Cruise ships can hold thousands of passengers at any given time, meaning that the ship’s employees often have their work cut out for them.
However, with so many people on board, when an employee has to deal with a tricky situation – say someone being sick or an emergency – they need to be able to do so in a way that won’t cause mass alarm.
The solution? A series of secret code words that cover a range of situations from vomit to fires.
But someone has spilled the beans, revealing just what these code words mean – and you may want to pay attention.
Brandon Presser served as a cruise director for a week, and during his time he inevitably picked up some of the key codes employees use on board, as well as learning the ones that are saved for bigger emergencies.
He told Bloomberg: “It’s crucial for the staff to have code words so that passengers don’t get freaked out if something goes wrong.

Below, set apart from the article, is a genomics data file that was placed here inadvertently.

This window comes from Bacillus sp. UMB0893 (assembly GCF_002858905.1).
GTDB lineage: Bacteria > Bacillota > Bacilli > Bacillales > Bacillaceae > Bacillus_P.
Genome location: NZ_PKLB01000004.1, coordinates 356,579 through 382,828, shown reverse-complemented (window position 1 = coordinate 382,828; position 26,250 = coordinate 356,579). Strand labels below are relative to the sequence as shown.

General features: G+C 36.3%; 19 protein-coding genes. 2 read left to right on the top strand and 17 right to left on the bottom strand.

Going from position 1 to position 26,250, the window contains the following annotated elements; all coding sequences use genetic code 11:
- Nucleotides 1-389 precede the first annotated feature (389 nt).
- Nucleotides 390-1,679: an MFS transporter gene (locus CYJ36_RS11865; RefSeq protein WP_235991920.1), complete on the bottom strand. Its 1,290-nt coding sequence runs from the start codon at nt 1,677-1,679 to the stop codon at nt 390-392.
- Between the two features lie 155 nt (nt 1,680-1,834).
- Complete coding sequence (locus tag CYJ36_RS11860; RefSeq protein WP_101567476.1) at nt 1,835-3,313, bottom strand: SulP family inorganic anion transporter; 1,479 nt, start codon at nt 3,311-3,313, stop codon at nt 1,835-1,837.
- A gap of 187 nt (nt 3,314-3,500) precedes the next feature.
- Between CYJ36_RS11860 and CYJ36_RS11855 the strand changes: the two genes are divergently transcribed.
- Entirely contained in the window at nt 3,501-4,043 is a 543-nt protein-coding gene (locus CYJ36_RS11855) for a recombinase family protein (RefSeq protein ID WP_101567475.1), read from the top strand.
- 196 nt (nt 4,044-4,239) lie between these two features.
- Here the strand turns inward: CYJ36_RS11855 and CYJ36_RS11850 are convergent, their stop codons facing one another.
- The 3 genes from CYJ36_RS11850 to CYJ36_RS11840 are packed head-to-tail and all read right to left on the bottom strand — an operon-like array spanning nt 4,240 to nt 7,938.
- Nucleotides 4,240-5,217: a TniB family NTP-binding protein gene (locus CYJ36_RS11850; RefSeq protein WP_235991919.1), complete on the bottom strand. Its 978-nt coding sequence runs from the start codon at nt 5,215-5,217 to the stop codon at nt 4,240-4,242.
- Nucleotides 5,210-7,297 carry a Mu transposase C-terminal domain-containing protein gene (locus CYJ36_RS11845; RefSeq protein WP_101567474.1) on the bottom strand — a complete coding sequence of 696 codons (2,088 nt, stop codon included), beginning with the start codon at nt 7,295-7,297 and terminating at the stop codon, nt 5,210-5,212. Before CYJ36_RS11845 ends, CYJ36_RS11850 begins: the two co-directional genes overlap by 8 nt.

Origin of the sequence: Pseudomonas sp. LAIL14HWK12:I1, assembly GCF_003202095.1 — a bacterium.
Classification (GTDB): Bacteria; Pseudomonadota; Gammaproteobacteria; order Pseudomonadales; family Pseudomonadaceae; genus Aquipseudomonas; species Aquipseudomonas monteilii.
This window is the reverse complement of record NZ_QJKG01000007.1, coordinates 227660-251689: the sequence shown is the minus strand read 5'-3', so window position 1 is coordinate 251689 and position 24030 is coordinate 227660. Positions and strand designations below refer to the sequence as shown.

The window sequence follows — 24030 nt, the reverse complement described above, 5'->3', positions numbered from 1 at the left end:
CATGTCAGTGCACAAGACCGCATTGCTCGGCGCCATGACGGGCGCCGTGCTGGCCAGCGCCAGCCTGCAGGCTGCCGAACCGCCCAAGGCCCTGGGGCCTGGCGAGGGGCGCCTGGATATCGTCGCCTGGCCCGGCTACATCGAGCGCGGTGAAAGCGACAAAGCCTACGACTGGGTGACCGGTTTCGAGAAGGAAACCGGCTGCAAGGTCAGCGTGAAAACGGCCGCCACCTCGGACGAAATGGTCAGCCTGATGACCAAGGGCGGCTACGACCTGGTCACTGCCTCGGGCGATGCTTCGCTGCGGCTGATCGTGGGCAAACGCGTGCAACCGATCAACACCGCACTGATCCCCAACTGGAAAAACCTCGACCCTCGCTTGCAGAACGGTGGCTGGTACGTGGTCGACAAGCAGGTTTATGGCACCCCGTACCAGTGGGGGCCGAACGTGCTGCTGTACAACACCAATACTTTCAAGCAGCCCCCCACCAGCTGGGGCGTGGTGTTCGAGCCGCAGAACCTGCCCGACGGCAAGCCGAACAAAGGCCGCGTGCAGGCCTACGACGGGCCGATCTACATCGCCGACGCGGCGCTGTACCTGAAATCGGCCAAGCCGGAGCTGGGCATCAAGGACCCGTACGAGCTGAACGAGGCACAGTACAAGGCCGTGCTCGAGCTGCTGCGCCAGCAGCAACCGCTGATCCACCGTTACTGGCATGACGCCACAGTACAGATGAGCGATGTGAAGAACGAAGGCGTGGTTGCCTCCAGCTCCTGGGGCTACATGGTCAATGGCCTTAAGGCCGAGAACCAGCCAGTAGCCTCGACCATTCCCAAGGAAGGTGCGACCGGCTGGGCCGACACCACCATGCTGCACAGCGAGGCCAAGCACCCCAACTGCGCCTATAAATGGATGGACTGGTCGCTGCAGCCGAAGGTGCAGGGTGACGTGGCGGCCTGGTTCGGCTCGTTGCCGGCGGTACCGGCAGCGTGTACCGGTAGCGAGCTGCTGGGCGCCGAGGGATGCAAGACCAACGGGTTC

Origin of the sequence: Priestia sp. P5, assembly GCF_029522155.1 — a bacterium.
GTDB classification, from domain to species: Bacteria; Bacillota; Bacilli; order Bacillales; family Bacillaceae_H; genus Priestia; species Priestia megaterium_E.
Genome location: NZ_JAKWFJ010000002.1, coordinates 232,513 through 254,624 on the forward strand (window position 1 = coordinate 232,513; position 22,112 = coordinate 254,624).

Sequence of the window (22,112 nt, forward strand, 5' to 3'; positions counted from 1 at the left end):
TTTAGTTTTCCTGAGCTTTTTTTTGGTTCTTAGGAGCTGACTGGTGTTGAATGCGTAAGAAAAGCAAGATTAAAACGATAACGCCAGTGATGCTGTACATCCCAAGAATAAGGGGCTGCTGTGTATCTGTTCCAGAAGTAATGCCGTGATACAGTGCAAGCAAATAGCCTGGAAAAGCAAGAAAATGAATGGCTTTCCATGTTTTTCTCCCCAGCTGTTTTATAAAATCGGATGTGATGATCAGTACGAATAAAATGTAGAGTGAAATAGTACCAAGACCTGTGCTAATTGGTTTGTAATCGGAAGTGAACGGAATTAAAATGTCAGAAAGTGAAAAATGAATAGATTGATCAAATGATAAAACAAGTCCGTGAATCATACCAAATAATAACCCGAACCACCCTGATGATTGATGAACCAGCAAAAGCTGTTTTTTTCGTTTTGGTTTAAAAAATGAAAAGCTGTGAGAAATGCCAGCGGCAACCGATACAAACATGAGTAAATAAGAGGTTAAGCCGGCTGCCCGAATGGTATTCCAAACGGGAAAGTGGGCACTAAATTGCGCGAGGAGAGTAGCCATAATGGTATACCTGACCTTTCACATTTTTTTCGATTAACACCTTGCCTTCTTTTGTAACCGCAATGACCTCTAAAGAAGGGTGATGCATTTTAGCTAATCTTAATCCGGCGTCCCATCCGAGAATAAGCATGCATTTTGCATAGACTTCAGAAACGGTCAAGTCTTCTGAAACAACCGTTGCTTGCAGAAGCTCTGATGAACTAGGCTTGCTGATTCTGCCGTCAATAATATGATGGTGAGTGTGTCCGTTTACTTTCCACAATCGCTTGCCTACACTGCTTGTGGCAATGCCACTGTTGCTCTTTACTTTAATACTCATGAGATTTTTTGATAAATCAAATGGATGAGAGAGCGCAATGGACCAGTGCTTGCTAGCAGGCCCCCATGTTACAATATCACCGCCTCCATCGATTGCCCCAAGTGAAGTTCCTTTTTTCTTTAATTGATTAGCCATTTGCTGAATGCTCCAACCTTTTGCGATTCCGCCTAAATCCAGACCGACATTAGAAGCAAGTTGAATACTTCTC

“A ’30-30′ means the crew is asking maintenance to clean up a mess; three times during my stint I called in a ‘PVI’ (public vomiting incident).
“An ‘Alpha’ is a medical emergency, a ‘Bravo’ is a fire, and ‘Kilo’ is a request for all personnel to report to their emergency posts, which happens in the event of, say, a necessary evacuation.
“Be wary of ‘Echo’, which is called if the ship is starting to drift, or ‘Oscar’, which means someone’s gone overboard. A crew member told me he’s had only four or five ‘Oscars’ in 10 years of cruising.”
So basically, a ’30-30′ or ‘PVI’ isn’t necessarily cause for panic (although it could just be a little gross), but scenarios where ‘Bravo’ and ‘Kilo’ come into play are likely to prompt a much swifter reaction.